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Chemotherapy Precautions

  • 1.  Chemotherapy Precautions

    Posted 29 days ago
    ​Would anyone be willing to share how their hospital and infusion center is handling blood/body fluid waste of patients receiving chemotherapy?  The ONC guidelines indicate that we should be double gloving and gowning to empty BSCs, hats, and urinals for the first 48 hours after chemo administration.  What precautions are you taking at your facility when drawing labs or disposing of urine or stool for active chemo patients?

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    Marie Hooper MSN RN
    Unit Director Inpatient Oncology
    Akron OH
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  • 2.  RE: Chemotherapy Precautions

    Posted 29 days ago
    Hi Marie
    We are rolling this out in our Infusion department and it's been relatively easy for the nursing staff. Our challenge (has been coming up with a good system for our NACs to know that a patient just received chemotherapy since a patient might get hydration afterwards.

    General recommendations for blood draws is to treat it as a biohazard. That being said, we very rarely draw blood on a patient AFTER they receiving chemotherapy; it's normally done prior to treatment--and our LPNs and RNs in the specimen collection area use standard bloodborne pathogen protection. For patients receiving a continuous infusion (e.g., 5FU), they must be seen in the Infusion department so that an oncology RN can (after full PPE) stop the pump, disconnect the chemotherapy, draw the blood, and reconnect. That being said, this is exceptionally rare.

    Seth

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    Seth Eisenberg RN ASN OCN BMTCN
    PROFESSIONAL PRACTICE COORDINATOR, INFUSION SERVIC
    Seattle Cancer Care Alliance
    Federal Way WA
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  • 3.  RE: Chemotherapy Precautions

    Posted 2 days ago
    Thank you.​

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    Marie Hooper MSN RN
    Unit Director Inpatient Oncology
    Akron OH
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  • 4.  RE: Chemotherapy Precautions

    Posted 2 days ago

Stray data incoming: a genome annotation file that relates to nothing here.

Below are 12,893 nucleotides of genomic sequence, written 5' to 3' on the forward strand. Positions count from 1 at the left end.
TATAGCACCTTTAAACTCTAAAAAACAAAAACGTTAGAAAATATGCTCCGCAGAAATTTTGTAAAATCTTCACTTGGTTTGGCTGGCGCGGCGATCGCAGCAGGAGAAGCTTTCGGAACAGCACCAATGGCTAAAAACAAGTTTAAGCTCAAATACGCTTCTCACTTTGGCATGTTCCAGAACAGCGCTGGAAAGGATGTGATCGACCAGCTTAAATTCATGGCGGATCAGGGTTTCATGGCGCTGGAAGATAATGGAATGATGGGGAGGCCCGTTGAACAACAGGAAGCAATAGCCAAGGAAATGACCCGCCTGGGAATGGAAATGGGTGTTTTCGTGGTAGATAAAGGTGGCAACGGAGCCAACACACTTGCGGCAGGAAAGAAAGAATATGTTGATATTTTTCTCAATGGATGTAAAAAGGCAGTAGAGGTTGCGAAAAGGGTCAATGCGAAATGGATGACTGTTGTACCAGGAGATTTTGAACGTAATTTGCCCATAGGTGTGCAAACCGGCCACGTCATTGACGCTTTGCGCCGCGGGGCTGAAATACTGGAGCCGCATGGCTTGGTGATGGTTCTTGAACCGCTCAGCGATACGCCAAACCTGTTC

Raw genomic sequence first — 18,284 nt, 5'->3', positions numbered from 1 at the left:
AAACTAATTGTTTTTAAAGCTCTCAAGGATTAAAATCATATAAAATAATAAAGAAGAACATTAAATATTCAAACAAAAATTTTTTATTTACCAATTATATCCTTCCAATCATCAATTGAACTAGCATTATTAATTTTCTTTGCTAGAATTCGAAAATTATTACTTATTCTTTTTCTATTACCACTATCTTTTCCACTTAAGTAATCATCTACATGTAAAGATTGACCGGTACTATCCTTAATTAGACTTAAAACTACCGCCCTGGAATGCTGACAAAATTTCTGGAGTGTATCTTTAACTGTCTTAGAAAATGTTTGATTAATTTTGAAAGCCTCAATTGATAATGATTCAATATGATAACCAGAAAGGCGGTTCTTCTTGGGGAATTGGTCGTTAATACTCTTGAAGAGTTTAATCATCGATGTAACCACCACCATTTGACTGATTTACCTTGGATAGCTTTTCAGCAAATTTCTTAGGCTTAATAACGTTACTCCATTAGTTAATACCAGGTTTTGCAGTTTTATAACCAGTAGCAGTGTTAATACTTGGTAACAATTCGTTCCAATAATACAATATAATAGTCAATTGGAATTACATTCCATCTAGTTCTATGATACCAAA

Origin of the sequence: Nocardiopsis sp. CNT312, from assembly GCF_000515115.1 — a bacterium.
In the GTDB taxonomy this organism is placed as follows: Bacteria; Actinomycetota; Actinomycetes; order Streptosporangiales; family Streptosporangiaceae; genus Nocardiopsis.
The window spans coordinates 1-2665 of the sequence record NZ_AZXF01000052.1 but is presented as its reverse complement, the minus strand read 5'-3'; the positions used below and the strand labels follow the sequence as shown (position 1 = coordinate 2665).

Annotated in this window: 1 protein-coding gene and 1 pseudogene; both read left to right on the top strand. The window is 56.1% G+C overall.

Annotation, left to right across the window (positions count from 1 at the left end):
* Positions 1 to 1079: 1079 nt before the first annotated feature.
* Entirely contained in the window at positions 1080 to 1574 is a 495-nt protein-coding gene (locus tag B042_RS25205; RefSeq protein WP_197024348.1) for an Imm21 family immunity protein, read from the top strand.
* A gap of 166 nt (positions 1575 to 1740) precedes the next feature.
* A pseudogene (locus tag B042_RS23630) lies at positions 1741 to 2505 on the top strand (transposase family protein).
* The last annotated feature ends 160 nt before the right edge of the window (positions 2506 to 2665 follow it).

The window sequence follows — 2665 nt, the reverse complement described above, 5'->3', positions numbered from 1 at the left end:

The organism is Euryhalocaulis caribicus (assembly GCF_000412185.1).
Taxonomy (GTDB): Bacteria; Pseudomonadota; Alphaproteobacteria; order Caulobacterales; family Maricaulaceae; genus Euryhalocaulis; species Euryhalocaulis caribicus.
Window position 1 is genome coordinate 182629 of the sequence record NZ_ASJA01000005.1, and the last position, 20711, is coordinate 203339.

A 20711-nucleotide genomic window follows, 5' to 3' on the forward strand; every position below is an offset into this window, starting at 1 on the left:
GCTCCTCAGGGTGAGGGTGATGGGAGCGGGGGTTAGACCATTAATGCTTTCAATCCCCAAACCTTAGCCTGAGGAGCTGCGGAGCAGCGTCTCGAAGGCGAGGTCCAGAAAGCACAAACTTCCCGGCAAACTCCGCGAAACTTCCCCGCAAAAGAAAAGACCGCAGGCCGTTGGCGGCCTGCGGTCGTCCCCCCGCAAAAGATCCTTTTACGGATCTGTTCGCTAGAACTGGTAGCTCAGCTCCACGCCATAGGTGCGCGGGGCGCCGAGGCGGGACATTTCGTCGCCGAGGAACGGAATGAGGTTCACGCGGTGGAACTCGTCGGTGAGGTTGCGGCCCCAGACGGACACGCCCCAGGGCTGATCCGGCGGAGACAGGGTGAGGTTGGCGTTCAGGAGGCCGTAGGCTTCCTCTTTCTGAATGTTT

Maria,

    I work inpatient and we double flush when it's a low-flow toilet, cover the toilet with a cover that goes into chemo receptacle as the splash is contaminated for 48 hours.  But we use standard precautions for pouring out urinals, we are not in full gowns for that.  There is very little chemo left in the urine unless it was something instilled directly into the urinal- in which case we use full gown and double gloves.

    For drawing labs, it is standard precautions as we have phlebotomists drawing patients blood within 48 hours of receiving chemo.

    Summer

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    Summer Vanslager RN
    Santa Cruz CA
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  • 5.  RE: Chemotherapy Precautions

    Posted 2 days ago

    Summer

    I respectfully disagree, and there is data to support this.


    A number of drugs are excreted in significant concentrations in urine after intravenous administration. Cyclophosphamide is one of them. In fact, there is enough unchanged CY in the urine of a patient receiving high dose CY for transplant in 24 hours to treat a breast cancer patient. I think that's significant. And other drugs are excreted in even higher concentrations.


    I suggest taking a look here for some eye-opening data on excretion.


    Seth






  • 6.  RE: Chemotherapy Precautions

    Posted 2 days ago
    Thank you Seth,


    I, unfortunately cannot access the article you are pointing me towards.  I just know what my facilities risk dept tells us.  Maybe they are putting us at risk.

    Summer

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    Summer Vanslager RN
    Santa Cruz CA
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  • 7.  RE: Chemotherapy Precautions

    Posted 2 days ago
    Hi Summer
    Sorry, there was a problem with that link. Try THIS one.

    I don't know anything about your facilities department, but I have found health & safety and other  departments in many hospitals are really not HD experts and sometimes operate on incorrect assumptions.

    Seth

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    Seth Eisenberg RN ASN OCN BMTCN
    PROFESSIONAL PRACTICE COORDINATOR, INFUSION SERVIC
    Seattle Cancer Care Alliance
    Federal Way WA
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